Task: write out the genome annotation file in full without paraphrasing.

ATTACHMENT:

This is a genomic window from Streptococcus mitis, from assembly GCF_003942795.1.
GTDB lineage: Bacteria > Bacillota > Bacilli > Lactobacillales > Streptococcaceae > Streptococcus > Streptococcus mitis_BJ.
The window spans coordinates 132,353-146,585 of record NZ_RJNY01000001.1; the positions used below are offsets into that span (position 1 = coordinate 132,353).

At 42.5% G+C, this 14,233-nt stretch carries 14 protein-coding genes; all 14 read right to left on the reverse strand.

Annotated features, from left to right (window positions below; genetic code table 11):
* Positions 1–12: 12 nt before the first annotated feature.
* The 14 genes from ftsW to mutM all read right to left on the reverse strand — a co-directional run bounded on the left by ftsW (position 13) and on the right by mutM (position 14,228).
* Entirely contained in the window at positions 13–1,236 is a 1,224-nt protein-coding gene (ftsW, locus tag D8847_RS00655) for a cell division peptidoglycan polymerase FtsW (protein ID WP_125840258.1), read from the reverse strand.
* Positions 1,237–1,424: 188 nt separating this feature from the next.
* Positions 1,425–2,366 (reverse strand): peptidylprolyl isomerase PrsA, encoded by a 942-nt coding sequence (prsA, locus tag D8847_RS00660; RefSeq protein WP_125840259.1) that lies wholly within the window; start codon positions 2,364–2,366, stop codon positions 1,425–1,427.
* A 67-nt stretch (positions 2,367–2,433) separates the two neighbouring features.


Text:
This is a genomic window from Streptococcus mitis, from assembly GCF_003942795.1.
GTDB lineage: Bacteria > Bacillota > Bacilli > Lactobacillales > Streptococcaceae > Streptococcus > Streptococcus mitis_BJ.
The window spans coordinates 132,353-146,585 of record NZ_RJNY01000001.1; the positions used below are offsets into that span (position 1 = coordinate 132,353).

At 42.5% G+C, this 14,233-nt stretch carries 14 protein-coding genes; all 14 read right to left on the reverse strand.

Annotated features, from left to right (window positions below; genetic code table 11):
* Positions 1–12: 12 nt before the first annotated feature.
* The 14 genes from ftsW to mutM all read right to left on the reverse strand — a co-directional run bounded on the left by ftsW (position 13) and on the right by mutM (position 14,228).
* Entirely contained in the window at positions 13–1,236 is a 1,224-nt protein-coding gene (ftsW, locus tag D8847_RS00655) for a cell division peptidoglycan polymerase FtsW (protein ID WP_125840258.1), read from the reverse strand.
* Positions 1,237–1,424: 188 nt separating this feature from the next.
* Positions 1,425–2,366 (reverse strand): peptidylprolyl isomerase PrsA, encoded by a 942-nt coding sequence (prsA, locus tag D8847_RS00660; RefSeq protein WP_125840259.1) that lies wholly within the window; start codon positions 2,364–2,366, stop codon positions 1,425–1,427.
* A 67-nt stretch (positions 2,367–2,433) separates the two neighbouring features.